How to Spot a Dubious Diet

Dubious Diet

Every day it seems a new diet is ready to make weight loss faster and easier than ever before. Or at least they say they are. "Most fad diets go something like this: Take a few foods, give them 'magic' power, and set a plan to convince people that eating this way and only this way will promote weight loss," says Alexandra Caspero, RD, a nutritionist based in Sacramento, Calif.

The National Council Against Fraud cautions dieters to watch for these warnings of dangerous or fraudulent programs which are impractical to the downright dangerous.

Promises of very rapid weight loss.

Claims that the diet can eliminate “cellulite” (a term used to describe simply fatty tissue on the arms and legs).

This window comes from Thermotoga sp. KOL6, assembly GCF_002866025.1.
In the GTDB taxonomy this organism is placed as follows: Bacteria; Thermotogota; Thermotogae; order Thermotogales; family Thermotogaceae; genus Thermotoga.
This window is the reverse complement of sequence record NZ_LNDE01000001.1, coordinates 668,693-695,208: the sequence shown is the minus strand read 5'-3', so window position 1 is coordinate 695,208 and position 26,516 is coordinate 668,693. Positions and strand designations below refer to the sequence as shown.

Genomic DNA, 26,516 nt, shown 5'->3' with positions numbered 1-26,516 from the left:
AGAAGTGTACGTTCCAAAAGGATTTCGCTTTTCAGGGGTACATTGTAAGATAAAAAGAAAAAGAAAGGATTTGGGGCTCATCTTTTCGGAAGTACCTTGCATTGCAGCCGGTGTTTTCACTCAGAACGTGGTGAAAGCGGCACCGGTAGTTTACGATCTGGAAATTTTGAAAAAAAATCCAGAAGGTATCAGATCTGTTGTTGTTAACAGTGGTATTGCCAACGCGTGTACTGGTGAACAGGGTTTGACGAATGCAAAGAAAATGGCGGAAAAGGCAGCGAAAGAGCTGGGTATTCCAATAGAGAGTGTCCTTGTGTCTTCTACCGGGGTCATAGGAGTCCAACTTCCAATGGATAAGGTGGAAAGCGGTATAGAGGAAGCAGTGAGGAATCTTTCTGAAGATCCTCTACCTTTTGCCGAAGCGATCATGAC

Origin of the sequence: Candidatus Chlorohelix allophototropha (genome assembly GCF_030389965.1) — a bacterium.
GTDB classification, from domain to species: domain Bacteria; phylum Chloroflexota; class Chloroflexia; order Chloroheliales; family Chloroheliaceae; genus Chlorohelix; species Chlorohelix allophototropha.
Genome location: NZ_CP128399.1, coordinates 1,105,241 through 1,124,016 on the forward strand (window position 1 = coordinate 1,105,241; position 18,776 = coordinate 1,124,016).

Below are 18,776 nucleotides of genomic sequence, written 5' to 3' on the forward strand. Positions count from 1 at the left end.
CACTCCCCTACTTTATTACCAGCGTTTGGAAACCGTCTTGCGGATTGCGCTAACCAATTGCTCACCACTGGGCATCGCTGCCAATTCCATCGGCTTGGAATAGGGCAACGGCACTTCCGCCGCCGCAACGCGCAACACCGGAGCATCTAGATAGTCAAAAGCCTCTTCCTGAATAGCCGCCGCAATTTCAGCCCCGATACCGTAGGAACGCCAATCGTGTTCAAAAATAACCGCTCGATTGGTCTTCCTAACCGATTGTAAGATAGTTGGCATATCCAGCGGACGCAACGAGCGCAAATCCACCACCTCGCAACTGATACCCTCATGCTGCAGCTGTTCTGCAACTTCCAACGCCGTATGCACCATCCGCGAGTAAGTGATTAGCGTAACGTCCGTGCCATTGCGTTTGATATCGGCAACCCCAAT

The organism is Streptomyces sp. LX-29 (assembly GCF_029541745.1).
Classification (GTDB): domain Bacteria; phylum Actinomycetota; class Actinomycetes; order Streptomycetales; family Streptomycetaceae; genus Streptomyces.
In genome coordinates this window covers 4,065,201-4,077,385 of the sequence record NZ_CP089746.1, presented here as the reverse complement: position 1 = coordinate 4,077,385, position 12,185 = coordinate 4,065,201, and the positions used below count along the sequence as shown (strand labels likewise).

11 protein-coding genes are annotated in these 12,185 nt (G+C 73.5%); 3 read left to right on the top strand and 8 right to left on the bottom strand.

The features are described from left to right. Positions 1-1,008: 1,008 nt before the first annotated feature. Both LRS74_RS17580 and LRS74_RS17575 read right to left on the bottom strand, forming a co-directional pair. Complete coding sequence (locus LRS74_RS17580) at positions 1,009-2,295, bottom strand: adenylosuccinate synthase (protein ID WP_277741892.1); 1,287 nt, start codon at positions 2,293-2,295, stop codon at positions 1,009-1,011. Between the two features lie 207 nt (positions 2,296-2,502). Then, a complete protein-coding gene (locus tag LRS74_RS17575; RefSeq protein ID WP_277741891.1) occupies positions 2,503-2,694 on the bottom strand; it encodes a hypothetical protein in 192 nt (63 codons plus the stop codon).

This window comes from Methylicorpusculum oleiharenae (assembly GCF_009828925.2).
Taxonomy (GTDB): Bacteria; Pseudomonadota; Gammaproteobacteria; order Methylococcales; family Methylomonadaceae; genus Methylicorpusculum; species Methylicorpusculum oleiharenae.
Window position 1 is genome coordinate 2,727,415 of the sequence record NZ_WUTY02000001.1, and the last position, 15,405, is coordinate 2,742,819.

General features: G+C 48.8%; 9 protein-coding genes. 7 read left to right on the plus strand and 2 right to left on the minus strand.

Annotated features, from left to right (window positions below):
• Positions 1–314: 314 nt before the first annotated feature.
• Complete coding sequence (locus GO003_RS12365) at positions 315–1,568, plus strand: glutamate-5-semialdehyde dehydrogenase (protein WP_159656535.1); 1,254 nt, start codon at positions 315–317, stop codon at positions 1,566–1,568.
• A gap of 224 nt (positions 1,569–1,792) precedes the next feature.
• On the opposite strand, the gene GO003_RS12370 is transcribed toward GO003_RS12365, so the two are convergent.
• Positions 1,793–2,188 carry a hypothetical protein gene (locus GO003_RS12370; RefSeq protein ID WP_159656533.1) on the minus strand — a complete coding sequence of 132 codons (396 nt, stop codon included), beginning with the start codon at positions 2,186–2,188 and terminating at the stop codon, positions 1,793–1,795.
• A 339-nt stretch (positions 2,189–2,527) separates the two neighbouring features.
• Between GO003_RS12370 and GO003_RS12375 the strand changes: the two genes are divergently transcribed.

“Counselors” who are really salespersons pushing a product of program.

No mention of any risks associated with the diet.

Unproven gimmicks, such as body wraps, starch blockers, hormones, diuretics, or “unique” pills or potions.

No maintenance program.

If you hear about a new diet that promises to melt away fat don’t try it until you get answers to the following questions:

Does it include a wide variety of nutritious foods?

Does it provide at least 1,200 calories a day?

Is it designed to reduce your weight by one-half to two pounds per week?

Does it emphasize moderate portions?

Does it use foods that are easy to find and prepare?

Can you follow it wherever you eat—at home, work, restaurants, or parties?

Is its cost reasonable?

If the answer to any of these questions is no, don’t try the diet; then ask yourself one more question: is losing weight worth losing your well-being?

Also read: How to design a healthy diet
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